SAGIA Strives To Meet 10×10 Vision Deadline

RIYADH: With just 11 months remaining until the Saudi Arabian General Investment Authority (SAGIA) has to meet the deadline to fulfill its revolutionary 10×10 economic vision, the organization is pushing forward in helping the Kingdom upgrade its regulatory regime to provide an optimal business environment.

“Achieving a top 10 rank in terms of competitiveness will present significant challenges, but will make a lot of difference to the Kingdom,” said SAGIA chief Amr Al-Dabbagh on Monday.

Founder and CEO of Dell Inc. Michael Dell, who had commended Saudi Arabia’s business growth, technology adoption and commitment to education initiatives, shared the same sentiments.

“The Kingdom is setting an example for fast-growth nations around the world,” he said.

He was speaking as a keynote speaker on the third day of the Global Competitiveness Forum (GCF), organized by SAGIA in Riyadh on Monday.

Referring to the United Nations Conference on Trade and Development (UNCTAD) report, Al-Dabbagh said that foreign direct investment (FDI) flows in the Middle East have traditionally been concentrated in Saudi Arabia, the UAE and Turkey.

“Saudi Arabia has become the 14th largest recipient of FDI in the world,” he said, adding that competitiveness-enhancing reforms had contributed significantly to improving the Kingdom’s scores.

Employment regulation, he said, remains one of the most consistently debated topics of reform.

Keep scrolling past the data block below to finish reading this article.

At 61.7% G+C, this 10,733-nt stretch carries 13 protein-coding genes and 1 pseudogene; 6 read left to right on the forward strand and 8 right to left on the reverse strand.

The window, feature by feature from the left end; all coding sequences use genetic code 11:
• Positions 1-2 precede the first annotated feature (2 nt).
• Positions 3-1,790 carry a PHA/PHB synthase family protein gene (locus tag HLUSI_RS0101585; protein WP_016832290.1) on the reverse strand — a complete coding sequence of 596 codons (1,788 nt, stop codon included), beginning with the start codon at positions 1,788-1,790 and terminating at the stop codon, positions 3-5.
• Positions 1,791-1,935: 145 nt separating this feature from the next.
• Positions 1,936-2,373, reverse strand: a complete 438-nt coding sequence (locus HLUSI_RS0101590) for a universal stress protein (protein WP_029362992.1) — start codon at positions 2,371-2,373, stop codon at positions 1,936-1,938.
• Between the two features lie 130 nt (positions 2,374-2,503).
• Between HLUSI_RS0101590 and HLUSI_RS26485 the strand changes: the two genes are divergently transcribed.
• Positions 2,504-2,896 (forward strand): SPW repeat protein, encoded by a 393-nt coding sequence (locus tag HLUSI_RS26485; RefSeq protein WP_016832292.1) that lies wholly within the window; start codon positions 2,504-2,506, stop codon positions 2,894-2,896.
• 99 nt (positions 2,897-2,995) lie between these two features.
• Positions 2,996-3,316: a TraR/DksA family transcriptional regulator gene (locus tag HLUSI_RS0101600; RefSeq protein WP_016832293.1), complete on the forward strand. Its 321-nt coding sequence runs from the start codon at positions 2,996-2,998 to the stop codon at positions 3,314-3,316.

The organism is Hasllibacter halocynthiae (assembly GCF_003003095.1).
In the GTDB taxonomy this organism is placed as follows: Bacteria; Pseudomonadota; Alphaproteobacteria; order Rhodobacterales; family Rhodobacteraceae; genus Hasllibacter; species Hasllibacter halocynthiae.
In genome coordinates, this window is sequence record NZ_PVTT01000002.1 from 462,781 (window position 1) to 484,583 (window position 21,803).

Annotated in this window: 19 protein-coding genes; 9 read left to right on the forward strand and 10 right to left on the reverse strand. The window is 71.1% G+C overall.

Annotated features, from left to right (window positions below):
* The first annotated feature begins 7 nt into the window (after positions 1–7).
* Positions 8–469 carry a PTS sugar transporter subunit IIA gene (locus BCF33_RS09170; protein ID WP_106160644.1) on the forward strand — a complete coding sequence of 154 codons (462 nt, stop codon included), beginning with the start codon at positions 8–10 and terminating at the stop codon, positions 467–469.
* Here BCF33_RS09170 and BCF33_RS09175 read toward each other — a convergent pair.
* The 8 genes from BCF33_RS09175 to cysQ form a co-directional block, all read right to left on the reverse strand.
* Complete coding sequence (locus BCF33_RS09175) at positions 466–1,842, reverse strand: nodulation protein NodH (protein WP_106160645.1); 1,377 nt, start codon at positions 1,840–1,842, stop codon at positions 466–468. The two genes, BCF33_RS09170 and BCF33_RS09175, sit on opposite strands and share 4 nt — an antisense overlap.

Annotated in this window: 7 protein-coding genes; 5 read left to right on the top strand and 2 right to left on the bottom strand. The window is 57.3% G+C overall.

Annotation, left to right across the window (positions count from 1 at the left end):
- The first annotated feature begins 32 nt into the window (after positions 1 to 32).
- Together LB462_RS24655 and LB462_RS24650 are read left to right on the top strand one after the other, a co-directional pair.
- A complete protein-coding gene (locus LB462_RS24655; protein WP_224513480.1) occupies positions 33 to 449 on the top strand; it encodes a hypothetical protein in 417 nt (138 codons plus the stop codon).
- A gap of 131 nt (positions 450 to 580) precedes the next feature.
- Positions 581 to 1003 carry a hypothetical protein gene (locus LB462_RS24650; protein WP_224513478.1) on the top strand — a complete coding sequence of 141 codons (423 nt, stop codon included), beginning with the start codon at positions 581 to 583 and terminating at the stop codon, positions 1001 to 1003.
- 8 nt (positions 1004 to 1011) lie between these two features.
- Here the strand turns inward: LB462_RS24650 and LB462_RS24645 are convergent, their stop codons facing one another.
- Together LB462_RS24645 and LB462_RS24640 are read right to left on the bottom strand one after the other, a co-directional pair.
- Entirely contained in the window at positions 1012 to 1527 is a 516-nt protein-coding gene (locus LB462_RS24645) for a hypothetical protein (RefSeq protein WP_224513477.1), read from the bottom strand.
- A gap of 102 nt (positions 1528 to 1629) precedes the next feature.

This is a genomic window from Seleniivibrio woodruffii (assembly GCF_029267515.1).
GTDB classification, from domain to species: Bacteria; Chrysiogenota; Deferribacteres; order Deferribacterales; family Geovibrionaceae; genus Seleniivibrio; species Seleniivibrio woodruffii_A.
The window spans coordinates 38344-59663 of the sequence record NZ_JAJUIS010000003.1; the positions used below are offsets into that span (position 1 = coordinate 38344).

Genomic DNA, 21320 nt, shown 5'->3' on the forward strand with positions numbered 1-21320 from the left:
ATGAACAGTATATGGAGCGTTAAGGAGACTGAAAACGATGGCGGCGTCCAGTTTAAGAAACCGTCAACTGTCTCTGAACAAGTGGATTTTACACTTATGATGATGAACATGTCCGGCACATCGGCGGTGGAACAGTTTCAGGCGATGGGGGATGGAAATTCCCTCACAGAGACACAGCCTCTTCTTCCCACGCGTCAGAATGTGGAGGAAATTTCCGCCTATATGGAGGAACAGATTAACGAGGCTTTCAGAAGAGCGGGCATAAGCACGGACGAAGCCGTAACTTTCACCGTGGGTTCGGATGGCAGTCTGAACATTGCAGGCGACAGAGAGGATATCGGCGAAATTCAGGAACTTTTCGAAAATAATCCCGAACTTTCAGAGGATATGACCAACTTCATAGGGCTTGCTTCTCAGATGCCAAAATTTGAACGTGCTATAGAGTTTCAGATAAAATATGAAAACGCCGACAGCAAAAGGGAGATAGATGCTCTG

The governments need to balance labor market flexibility with worker protection, a task even the most successful countries find challenging, said a SAGIA report released at the forum. The research also referred to manpower in the Gulf.

The report claimed the freedom granted to employers concerning flexible hiring and firing practices needed to be reasonable, noting that lax regulations can allow bosses to harass their workers or pay them less than they are worth.

Dell emphasized the critical role of IT while referring to the sector’s growth. He said entrepreneurial thought-leadership would help organizations remain competitive and achieve long-term success.

“IT has become a strategic enabler of sustainable competitiveness for businesses, communities and nations,” he said, adding that the technology can play a key role in helping an organization develop and sustain its strengths while simultaneously creating new growth opportunities in response to changing market conditions.

Referring to the growth of the IT sector in Saudi Arabia, Dell described how today’s computing advancements are driving competitive advantage across industries, including science and education.

“IT has become one of the most important competitive differentiators in top learning institutions, and the intellectual discovery and breakthrough research it can help enable is important to a nation’s base of knowledge capital and its long-term prosperity,” he said.

Many other speakers attended the GCF sessions yesterday and shared their experiences on a range of topics that included rising cost pressures and changes required for sustainable healthcare.

Riyadh Gov. Prince Salman received several speakers and GCF guests on Monday. Prominent personalities in the fields of business, economy and politics from around the world are attending the forum.

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